|Publication number||US7202945 B2|
|Application number||US 10/878,895|
|Publication date||Apr 10, 2007|
|Filing date||Jun 28, 2004|
|Priority date||Jun 30, 2003|
|Also published as||EP1494007A1, EP1494007B1, EP1494007B8, US20050030541|
|Publication number||10878895, 878895, US 7202945 B2, US 7202945B2, US-B2-7202945, US7202945 B2, US7202945B2|
|Inventors||Andreas Erlbacher, Lutz Niggl, Alois Krutzenbichler|
|Original Assignee||Tecan Trading Ag|
|Export Citation||BiBTeX, EndNote, RefMan|
|Patent Citations (12), Referenced by (10), Classifications (32), Legal Events (3)|
|External Links: USPTO, USPTO Assignment, Espacenet|
This patent application claims priority of the Swiss patent application No. CH 01148/03 filed on Jun. 30, 2003.
The present invention relates to a device for use in a system for irradiating fluid-containing samples with light of a light source in an essentially vertical irradiation direction and for determining sample parameters. This system includes a detector for measuring light penetrating a sample and/or triggered in a sample and/or reflected or scattered by a sample. This detector has a detection direction, which lies on optical axis that is essentially parallel to the optical axis of the light source. In this case, such a device includes at least one reflective surface, using which the light coming out of the light source essentially vertically may be at least partially deflected in an essentially horizontal irradiation direction.
Such systems are known, for example, as fluorometers for standard microplates and have a similar optical arrangement: the irradiation direction is vertical and the detector is located on the same optical axis. In this way, light penetrating a sample and/or triggered by a sample and/or reflected or scattered by a sample is detected. Devices, which detect the penetrating light, are called photometers; devices, which detect the scattered light, are called nephelometers. Fluorometers only detect the light triggered by the sample. Measurement systems, which combine several of these measurement devices, are called multifunction readers, for example.
Such microplate photometers have the disadvantage that the filling height of the individual wells may be different, so that a different path length of the light beam penetrating the sample results. The filling height is often influenced in this case by the meniscus of the liquid surface in differing ways, which may only be checked with difficulty, so that an individual path length measurement must very often be performed for each individual sample. Such a path length measurement is, however, time-consuming, and in addition two light sources having different wavelengths may be used for this purpose, which makes the device more expensive. Microplates having very many samples, e.g., having 384 or 1536 wells, simplify the automation of the assays of these samples and allow a high processing rate. However, the problems with the different path lengths increase with increasing well count and/or with reduced well content.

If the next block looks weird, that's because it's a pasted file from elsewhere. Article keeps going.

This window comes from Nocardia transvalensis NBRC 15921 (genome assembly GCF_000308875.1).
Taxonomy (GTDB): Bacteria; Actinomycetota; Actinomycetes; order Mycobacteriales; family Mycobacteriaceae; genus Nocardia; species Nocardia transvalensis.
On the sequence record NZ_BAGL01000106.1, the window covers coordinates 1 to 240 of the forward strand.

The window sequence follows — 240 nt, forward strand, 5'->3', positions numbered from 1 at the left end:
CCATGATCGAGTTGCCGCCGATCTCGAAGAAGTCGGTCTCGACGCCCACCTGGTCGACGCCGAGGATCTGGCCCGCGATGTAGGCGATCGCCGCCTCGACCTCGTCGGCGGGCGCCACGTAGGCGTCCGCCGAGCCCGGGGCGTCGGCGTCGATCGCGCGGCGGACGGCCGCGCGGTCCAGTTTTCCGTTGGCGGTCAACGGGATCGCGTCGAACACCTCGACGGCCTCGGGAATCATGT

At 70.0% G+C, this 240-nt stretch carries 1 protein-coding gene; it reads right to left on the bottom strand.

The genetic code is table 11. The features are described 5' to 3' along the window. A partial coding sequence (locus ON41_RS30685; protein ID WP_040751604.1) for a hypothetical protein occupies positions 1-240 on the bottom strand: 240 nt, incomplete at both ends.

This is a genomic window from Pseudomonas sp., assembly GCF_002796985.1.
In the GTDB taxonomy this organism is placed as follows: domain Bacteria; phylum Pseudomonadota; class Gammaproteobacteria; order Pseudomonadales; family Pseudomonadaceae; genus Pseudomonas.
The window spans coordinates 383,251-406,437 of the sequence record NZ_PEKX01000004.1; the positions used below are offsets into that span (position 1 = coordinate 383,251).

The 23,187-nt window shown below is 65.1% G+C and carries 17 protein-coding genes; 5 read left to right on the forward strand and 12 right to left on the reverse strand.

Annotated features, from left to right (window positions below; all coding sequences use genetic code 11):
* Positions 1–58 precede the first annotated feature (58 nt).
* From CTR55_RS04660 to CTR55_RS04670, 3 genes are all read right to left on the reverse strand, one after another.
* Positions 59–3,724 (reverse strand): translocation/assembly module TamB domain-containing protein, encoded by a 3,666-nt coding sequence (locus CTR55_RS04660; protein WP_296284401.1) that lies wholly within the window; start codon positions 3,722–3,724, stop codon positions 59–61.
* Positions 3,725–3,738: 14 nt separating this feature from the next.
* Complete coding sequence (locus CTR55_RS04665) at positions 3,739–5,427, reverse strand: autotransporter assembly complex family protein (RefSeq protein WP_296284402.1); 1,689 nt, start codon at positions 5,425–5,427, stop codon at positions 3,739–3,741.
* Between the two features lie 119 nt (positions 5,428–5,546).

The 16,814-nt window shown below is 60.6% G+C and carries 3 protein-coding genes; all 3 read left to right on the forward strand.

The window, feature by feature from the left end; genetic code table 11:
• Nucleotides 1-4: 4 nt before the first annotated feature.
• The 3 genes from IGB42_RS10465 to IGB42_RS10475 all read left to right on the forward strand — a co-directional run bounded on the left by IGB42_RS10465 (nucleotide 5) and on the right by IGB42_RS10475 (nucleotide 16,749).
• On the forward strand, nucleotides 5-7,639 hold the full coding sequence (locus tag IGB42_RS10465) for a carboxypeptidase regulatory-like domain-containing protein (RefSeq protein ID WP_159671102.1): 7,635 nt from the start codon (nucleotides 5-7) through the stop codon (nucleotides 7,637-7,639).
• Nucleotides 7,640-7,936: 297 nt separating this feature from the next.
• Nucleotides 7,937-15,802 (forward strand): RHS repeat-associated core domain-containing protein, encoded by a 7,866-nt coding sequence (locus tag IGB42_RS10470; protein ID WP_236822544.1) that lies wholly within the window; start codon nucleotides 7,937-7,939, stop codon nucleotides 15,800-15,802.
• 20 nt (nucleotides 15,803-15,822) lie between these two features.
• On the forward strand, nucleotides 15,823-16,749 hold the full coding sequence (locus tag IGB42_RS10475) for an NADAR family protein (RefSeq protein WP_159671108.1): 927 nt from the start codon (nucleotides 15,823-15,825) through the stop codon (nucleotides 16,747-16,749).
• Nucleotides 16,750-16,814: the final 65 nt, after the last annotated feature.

Typically, fluorescence is detected in microplates in the reverse direction (180°). Since approximately 5% of the excitation light is reflected by the liquid surface (Fresnel reflection), a large amount of excitation light reaches the detection branch, which results in an increased background signal and finally leads to lower sensitivity in such fluorometers.
Fluorometers into which cuvettes filled with samples are inserted have also been known for some time. Such fluorometers have a different optical arrangement: the irradiation direction is horizontal and at least one detector is located in the same horizontal plane, its optical axis being perpendicular to the optical axis of the light source. Through this angled detector arrangement, only light triggered by a sample and/or reflected or scattered by a sample is detected; no or very little excitation light of this light source reaches the detector directly, which increases the measurement precision. A second detector placed in the same optical axis as the light source may be used for measuring the transmission. The advantage of such fluorometers, which may be referred to in general as “measurement devices based on cuvettes” is that, among other things, due to the cuvette standing upright in the beam path, an exactly reproducible path length of the light beam penetrating the sample is defined. Working with cuvettes is complex, however, and may only be automated with difficulty.
The object of the present invention is to suggest alternative achievements of the object, which retain the advantages of the known fluorometers and/or photometers as much as possible, but eliminate the disadvantages as much as possible.
This object is achieved according to a first aspect in that, a device of the type initially cited is suggested, which is distinguished in that it has at least one reflective surface, using which the light coming essentially vertically out of the light source may be deflected in an essentially horizontal, alternative irradiation direction.